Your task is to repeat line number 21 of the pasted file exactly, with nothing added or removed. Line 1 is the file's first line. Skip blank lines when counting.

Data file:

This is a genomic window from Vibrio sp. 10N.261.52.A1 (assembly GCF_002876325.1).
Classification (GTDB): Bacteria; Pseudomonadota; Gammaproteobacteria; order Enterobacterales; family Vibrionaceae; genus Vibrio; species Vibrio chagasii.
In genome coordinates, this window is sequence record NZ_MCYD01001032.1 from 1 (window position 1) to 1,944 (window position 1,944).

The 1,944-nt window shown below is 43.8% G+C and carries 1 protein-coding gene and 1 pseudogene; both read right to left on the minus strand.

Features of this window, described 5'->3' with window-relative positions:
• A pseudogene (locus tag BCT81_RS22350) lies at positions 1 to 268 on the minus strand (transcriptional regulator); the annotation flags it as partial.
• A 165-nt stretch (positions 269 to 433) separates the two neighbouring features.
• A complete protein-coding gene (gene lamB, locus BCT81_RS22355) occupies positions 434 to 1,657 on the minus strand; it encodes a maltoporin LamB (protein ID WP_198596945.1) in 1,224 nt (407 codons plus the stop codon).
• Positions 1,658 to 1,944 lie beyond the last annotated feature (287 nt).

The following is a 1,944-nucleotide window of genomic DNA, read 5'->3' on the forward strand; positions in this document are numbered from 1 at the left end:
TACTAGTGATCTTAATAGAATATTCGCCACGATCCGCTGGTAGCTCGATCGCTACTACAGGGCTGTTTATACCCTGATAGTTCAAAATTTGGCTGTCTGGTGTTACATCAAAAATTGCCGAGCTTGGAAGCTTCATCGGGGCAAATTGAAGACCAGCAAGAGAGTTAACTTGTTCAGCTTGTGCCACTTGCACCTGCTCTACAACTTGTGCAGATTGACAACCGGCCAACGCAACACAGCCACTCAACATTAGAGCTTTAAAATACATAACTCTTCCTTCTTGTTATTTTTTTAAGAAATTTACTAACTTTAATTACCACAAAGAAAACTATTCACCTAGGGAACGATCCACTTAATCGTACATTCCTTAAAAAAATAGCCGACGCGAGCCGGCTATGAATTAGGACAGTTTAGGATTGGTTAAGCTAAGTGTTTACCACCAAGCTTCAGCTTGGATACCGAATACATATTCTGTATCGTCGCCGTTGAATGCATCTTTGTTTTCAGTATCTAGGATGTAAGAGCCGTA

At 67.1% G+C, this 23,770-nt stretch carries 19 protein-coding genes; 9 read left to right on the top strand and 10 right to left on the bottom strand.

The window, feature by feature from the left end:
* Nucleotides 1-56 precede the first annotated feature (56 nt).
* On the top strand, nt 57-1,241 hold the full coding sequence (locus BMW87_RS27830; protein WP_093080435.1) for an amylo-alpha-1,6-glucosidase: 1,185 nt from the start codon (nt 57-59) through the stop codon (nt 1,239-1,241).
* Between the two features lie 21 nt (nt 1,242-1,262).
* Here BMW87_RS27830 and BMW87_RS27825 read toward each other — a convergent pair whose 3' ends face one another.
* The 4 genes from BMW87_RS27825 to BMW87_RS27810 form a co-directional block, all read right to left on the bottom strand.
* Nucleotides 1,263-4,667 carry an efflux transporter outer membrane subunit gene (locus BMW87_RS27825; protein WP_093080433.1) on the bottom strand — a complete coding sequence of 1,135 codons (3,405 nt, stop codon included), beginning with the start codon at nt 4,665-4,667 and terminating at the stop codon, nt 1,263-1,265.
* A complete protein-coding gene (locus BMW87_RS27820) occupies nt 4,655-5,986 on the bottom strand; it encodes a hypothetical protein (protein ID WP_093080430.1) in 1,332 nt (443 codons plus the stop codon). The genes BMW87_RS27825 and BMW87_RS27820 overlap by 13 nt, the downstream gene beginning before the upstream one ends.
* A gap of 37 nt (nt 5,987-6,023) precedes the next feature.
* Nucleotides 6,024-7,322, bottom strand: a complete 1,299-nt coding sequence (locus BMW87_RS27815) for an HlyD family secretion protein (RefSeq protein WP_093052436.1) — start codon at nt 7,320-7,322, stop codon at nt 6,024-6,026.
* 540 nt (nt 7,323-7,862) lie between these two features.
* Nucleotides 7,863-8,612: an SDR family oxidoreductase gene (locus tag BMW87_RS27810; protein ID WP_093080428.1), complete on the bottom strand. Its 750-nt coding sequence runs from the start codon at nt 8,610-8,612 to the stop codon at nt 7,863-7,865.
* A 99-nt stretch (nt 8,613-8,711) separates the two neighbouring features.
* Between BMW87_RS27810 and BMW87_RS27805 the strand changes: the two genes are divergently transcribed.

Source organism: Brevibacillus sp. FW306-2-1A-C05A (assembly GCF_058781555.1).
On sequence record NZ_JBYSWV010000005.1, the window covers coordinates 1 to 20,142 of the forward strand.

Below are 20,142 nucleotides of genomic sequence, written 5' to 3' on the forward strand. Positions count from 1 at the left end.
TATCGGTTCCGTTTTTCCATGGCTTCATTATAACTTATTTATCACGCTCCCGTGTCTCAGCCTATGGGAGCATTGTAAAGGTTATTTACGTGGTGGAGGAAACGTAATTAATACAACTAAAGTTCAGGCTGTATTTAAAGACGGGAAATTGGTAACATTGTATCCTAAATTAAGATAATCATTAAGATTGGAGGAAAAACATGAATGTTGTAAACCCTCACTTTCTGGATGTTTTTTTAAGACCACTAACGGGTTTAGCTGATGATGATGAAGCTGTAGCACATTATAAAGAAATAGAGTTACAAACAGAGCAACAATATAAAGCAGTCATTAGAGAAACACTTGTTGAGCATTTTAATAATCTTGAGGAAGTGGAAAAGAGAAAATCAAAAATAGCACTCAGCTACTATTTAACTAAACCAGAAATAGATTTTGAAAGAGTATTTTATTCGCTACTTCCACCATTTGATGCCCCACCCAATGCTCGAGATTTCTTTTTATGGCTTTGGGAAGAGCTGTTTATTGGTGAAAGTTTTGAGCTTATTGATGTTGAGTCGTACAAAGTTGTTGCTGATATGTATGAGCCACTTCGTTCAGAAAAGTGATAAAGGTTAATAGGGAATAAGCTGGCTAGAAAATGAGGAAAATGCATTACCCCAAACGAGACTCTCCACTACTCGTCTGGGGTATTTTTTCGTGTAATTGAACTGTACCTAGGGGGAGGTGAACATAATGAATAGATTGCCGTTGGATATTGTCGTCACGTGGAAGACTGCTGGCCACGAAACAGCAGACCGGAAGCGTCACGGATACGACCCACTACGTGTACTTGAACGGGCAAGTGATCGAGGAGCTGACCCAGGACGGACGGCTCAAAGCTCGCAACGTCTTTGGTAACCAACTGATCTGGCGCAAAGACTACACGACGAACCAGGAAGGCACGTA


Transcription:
* A gap of 37 nt (nt 5,987-6,023) precedes the next feature.